Domestic Violence Rates Increase After NFL Game Losses

Philip Jia/UCSD Guardian

Reports of domestic violence increased by 10 percent in areas where the local National Football League team lost a game it was expected to win.

“The study is about how emotional cues affect people’s behavior,” economics professor Gordon Dahl said. “When people’s expectations are unmet, they get this emotional cue that makes them very upset and unfortunately translates into a horrible thing, which is increased domestic violence.”

Since football games evoke emotional investment, Dahl and UC Berkeley economics professor David Card examined 900 regular NFL games from 1995 to 2006 — comparing pre-game betting odds against eventual game results in a regular season for six NFL teams, which included the Denver Broncos, Kansas City Chiefs and New England Patriots. They compared predictions and results for the game to reports of domestic violence collected from the database of local police reports — the National Incident-Based Reporting System — in home cities of the teams.

Analysis of the reports demonstrated that the incidence of domestic violence was no different before the game had begun, or even during the first half of the game.

“Most of the violence is concentrated in a narrow window, in the last hour of the game and a couple hours afterwards,” Dahl said.

Yet research showed that unexpected loss produces a greater change than does the pleasant surprise of an unexpected win.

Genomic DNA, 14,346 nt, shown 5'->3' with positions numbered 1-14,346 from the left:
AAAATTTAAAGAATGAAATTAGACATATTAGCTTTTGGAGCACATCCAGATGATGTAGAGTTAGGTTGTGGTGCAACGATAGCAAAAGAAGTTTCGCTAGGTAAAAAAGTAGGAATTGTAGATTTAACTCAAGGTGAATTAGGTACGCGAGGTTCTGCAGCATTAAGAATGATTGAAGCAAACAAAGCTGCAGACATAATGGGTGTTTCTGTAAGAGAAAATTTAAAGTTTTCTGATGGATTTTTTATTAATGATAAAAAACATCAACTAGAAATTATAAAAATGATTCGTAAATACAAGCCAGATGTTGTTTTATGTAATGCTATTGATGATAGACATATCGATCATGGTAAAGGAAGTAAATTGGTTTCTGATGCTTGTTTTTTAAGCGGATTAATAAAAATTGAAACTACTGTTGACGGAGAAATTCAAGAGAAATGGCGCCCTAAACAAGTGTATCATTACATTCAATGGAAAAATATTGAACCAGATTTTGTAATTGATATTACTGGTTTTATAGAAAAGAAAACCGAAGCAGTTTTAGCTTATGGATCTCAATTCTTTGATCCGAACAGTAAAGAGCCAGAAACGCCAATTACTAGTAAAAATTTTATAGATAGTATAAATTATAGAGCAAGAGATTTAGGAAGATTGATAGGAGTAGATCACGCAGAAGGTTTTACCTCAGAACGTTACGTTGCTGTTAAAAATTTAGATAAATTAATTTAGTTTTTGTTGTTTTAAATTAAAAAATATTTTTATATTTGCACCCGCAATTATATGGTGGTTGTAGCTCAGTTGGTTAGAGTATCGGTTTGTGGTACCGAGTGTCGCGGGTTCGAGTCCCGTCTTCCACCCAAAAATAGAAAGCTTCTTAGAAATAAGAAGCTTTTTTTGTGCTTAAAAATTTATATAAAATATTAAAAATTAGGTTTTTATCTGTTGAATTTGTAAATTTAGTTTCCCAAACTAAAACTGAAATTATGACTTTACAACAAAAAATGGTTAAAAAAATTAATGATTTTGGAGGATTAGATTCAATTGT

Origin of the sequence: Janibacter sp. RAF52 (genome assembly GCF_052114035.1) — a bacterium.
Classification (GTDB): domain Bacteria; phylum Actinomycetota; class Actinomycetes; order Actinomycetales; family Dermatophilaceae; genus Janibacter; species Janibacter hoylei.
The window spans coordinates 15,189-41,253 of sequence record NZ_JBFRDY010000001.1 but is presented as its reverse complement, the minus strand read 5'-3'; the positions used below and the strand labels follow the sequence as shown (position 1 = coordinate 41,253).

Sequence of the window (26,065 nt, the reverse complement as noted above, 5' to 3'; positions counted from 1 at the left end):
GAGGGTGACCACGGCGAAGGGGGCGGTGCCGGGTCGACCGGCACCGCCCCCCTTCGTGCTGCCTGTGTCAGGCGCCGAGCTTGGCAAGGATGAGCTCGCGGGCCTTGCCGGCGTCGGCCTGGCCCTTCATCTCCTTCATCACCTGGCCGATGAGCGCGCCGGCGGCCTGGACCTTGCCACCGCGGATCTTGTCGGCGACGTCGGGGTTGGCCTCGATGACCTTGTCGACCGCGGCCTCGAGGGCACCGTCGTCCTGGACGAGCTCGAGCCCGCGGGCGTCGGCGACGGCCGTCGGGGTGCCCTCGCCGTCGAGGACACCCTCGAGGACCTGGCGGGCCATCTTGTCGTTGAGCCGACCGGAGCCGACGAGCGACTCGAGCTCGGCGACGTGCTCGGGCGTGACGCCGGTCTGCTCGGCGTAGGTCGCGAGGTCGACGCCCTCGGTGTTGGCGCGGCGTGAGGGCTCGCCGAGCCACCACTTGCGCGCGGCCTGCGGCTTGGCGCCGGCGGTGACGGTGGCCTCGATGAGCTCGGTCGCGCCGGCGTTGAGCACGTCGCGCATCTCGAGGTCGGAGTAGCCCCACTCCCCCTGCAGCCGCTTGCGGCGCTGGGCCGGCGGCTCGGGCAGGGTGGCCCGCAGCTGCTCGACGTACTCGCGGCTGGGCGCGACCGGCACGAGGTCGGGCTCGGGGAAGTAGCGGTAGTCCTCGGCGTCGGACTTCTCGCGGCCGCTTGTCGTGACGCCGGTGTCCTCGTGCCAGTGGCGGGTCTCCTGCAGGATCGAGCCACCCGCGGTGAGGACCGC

“Your happiness [is] relative to what you think is going to happen,” Dahl said. “Pleasant surprises don’t do much for us. When you are expected to lose but unexpectedly win, that doesn’t really reduce domestic violence.”

There is also no change in domestic violence when the team loses a game it was expected to lose, as there is less emotional investment in the game.

The spikes in violence were more prevalent when viewers were more emotionally connected to the game, such as during playoff contention or in games against traditional rivals.

Loss to a rival team when the team is in playoff contention results in a 17-percent increase in domestic violence, while upset losses to a non-rival team witnessed a rise of 8 percent.

“If the game is especially frustrating because you were hit with an unusual number of penalty yards, your quarterback was sacked an unusual number of times or if you were intercepted an unusual number of times — when those frustrating things happen, then we also [see] a larger spike in violence of about 15 percent,” Dahl said.

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